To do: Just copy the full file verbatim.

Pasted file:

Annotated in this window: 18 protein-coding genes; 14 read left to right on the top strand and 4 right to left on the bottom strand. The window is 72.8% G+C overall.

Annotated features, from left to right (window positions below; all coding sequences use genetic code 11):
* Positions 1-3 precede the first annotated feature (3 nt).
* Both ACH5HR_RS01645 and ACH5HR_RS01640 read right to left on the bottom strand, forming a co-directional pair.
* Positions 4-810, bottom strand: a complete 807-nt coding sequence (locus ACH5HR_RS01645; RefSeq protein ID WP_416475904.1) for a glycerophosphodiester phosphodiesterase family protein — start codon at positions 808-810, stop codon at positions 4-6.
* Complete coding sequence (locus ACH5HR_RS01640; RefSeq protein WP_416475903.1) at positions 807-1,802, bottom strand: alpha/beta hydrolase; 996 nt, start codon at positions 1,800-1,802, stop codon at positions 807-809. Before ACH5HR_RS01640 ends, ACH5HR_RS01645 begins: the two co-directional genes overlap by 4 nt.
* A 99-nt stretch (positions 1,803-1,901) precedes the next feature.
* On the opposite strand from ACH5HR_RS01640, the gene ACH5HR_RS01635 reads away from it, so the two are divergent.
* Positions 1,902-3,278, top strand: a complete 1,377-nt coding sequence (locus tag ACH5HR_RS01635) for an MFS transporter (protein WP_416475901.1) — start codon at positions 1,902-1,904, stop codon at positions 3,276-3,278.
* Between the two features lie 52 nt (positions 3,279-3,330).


Annotated in this window: 18 protein-coding genes; 14 read left to right on the top strand and 4 right to left on the bottom strand. The window is 72.8% G+C overall.

Annotated features, from left to right (window positions below; all coding sequences use genetic code 11):
* Positions 1-3 precede the first annotated feature (3 nt).
* Both ACH5HR_RS01645 and ACH5HR_RS01640 read right to left on the bottom strand, forming a co-directional pair.
* Positions 4-810, bottom strand: a complete 807-nt coding sequence (locus ACH5HR_RS01645; RefSeq protein ID WP_416475904.1) for a glycerophosphodiester phosphodiesterase family protein — start codon at positions 808-810, stop codon at positions 4-6.
* Complete coding sequence (locus ACH5HR_RS01640; RefSeq protein WP_416475903.1) at positions 807-1,802, bottom strand: alpha/beta hydrolase; 996 nt, start codon at positions 1,800-1,802, stop codon at positions 807-809. Before ACH5HR_RS01640 ends, ACH5HR_RS01645 begins: the two co-directional genes overlap by 4 nt.
* A 99-nt stretch (positions 1,803-1,901) precedes the next feature.
* On the opposite strand from ACH5HR_RS01640, the gene ACH5HR_RS01635 reads away from it, so the two are divergent.
* Positions 1,902-3,278, top strand: a complete 1,377-nt coding sequence (locus tag ACH5HR_RS01635) for an MFS transporter (protein WP_416475901.1) — start codon at positions 1,902-1,904, stop codon at positions 3,276-3,278.
* Between the two features lie 52 nt (positions 3,279-3,330).